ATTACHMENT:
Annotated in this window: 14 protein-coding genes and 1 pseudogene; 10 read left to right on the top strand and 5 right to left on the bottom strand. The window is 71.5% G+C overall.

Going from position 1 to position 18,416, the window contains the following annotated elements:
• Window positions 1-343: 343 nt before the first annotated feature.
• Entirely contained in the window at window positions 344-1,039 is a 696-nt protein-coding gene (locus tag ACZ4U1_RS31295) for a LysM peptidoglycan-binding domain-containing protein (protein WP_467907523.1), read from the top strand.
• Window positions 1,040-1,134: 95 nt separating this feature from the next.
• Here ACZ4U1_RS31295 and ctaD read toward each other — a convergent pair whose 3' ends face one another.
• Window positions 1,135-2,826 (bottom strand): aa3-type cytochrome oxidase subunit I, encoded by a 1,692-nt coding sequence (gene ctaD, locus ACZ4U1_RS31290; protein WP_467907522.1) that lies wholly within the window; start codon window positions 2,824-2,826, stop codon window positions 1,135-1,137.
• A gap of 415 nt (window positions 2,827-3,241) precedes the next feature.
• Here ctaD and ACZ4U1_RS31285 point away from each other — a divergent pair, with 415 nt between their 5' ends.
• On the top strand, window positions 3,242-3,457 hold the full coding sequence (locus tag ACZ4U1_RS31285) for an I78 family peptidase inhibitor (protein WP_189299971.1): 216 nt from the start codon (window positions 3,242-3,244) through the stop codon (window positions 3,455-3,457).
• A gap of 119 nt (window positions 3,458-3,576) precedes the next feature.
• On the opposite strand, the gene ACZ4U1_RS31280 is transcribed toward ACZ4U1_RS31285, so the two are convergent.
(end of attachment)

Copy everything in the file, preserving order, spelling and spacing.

Annotated in this window: 14 protein-coding genes and 1 pseudogene; 10 read left to right on the top strand and 5 right to left on the bottom strand. The window is 71.5% G+C overall.

Going from position 1 to position 18,416, the window contains the following annotated elements:
• Window positions 1-343: 343 nt before the first annotated feature.
• Entirely contained in the window at window positions 344-1,039 is a 696-nt protein-coding gene (locus tag ACZ4U1_RS31295) for a LysM peptidoglycan-binding domain-containing protein (protein WP_467907523.1), read from the top strand.
• Window positions 1,040-1,134: 95 nt separating this feature from the next.
• Here ACZ4U1_RS31295 and ctaD read toward each other — a convergent pair whose 3' ends face one another.
• Window positions 1,135-2,826 (bottom strand): aa3-type cytochrome oxidase subunit I, encoded by a 1,692-nt coding sequence (gene ctaD, locus ACZ4U1_RS31290; protein WP_467907522.1) that lies wholly within the window; start codon window positions 2,824-2,826, stop codon window positions 1,135-1,137.
• A gap of 415 nt (window positions 2,827-3,241) precedes the next feature.
• Here ctaD and ACZ4U1_RS31285 point away from each other — a divergent pair, with 415 nt between their 5' ends.
• On the top strand, window positions 3,242-3,457 hold the full coding sequence (locus tag ACZ4U1_RS31285) for an I78 family peptidase inhibitor (protein WP_189299971.1): 216 nt from the start codon (window positions 3,242-3,244) through the stop codon (window positions 3,455-3,457).
• A gap of 119 nt (window positions 3,458-3,576) precedes the next feature.
• On the opposite strand, the gene ACZ4U1_RS31280 is transcribed toward ACZ4U1_RS31285, so the two are convergent.